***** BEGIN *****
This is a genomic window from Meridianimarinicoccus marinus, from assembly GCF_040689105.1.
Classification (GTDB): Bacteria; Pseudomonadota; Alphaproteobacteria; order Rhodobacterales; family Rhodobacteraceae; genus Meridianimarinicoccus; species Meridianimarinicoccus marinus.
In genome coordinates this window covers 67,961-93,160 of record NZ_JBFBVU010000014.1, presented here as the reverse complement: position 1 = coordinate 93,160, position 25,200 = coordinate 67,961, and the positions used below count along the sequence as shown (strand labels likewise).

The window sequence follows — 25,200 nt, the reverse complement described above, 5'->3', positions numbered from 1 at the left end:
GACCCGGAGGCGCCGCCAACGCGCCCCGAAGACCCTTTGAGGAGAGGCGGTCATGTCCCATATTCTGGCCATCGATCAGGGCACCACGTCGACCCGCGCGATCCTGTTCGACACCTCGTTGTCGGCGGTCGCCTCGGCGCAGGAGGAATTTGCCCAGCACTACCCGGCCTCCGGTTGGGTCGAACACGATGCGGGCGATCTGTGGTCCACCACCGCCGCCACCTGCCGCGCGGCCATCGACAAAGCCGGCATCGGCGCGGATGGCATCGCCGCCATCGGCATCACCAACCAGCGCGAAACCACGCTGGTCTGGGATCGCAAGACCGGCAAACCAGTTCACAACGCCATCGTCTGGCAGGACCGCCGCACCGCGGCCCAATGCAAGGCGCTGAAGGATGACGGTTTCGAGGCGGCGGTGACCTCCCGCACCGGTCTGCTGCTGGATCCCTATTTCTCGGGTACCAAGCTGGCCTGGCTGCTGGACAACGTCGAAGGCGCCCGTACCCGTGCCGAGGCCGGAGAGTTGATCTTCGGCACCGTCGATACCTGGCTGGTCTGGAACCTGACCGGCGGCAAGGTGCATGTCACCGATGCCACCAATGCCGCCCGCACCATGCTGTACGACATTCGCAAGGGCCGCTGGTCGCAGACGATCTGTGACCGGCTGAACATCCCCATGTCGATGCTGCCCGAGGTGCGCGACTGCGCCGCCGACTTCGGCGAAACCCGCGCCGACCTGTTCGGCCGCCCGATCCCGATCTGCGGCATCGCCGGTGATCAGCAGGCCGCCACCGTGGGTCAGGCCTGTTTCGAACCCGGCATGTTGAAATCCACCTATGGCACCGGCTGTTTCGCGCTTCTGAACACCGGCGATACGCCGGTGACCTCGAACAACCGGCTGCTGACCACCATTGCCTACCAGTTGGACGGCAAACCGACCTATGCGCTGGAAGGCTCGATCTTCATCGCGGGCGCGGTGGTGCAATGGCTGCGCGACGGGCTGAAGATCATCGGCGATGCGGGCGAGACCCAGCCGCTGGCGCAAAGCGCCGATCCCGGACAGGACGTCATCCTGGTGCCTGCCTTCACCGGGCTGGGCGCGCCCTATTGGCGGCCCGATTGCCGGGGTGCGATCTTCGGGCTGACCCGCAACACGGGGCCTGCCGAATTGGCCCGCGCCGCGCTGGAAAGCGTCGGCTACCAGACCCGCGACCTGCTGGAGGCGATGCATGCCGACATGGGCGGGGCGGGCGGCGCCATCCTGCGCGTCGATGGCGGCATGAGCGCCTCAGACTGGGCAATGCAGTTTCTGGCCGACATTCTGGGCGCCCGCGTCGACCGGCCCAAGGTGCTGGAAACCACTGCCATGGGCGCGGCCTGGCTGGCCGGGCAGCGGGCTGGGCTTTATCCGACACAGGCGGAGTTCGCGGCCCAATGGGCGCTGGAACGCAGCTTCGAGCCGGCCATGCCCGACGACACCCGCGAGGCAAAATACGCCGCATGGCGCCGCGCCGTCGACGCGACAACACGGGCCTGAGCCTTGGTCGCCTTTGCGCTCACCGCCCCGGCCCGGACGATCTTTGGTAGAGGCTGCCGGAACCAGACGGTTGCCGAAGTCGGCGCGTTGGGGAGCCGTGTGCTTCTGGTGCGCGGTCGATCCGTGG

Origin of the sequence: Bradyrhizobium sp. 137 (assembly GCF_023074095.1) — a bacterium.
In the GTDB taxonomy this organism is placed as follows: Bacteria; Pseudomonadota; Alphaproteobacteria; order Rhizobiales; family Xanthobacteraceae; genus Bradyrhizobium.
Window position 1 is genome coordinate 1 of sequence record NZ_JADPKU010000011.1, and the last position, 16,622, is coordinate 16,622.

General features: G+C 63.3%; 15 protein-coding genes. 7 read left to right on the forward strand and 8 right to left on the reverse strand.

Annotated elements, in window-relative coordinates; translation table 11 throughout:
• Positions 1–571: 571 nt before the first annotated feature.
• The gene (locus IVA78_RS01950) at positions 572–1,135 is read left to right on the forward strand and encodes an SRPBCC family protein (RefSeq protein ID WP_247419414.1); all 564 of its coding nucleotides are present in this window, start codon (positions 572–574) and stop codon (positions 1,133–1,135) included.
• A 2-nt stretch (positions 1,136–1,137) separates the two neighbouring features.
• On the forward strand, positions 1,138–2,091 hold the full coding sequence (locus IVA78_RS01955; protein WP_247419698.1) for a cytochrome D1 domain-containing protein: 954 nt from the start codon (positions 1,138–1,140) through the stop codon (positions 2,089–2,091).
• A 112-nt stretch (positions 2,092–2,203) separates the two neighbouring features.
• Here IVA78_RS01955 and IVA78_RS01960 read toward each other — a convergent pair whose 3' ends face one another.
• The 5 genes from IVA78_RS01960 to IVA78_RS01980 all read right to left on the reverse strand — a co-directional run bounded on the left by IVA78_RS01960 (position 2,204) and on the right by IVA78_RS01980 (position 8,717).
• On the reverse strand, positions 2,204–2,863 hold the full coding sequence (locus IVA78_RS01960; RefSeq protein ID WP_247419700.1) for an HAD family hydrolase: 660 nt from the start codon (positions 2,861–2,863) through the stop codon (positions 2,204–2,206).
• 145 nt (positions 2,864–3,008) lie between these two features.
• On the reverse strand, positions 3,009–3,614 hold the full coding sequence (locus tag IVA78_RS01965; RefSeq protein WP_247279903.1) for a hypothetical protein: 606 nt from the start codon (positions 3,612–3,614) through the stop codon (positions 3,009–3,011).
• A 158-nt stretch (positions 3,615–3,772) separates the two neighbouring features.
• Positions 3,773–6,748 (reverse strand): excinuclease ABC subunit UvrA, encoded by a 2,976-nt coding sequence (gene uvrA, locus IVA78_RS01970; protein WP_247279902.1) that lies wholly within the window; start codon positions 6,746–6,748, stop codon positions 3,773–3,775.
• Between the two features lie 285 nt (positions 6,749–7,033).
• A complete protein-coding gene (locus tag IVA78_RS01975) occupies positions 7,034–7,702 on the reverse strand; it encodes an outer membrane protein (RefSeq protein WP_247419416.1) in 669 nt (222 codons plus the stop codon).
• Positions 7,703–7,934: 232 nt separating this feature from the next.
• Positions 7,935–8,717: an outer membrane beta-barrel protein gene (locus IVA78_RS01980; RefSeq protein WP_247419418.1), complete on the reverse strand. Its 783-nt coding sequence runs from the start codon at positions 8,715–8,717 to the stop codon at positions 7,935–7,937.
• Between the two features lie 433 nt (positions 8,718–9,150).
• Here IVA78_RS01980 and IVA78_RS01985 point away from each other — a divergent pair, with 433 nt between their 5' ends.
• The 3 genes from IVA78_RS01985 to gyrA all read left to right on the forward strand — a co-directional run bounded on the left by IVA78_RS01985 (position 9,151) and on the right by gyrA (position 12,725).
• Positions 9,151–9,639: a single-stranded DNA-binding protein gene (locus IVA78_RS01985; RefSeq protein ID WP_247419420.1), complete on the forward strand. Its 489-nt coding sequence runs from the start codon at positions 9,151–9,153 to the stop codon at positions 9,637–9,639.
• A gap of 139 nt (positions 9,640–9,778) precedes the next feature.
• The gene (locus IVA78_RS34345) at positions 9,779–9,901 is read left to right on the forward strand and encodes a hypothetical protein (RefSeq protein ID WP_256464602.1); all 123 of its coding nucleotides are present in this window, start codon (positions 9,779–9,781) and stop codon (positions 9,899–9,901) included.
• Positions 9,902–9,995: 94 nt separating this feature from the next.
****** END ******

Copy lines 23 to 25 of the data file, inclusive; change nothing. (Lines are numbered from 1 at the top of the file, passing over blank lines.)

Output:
• Between the two features lie 285 nt (positions 6,749–7,033).
• A complete protein-coding gene (locus tag IVA78_RS01975) occupies positions 7,034–7,702 on the reverse strand; it encodes an outer membrane protein (RefSeq protein WP_247419416.1) in 669 nt (222 codons plus the stop codon).
• Positions 7,703–7,934: 232 nt separating this feature from the next.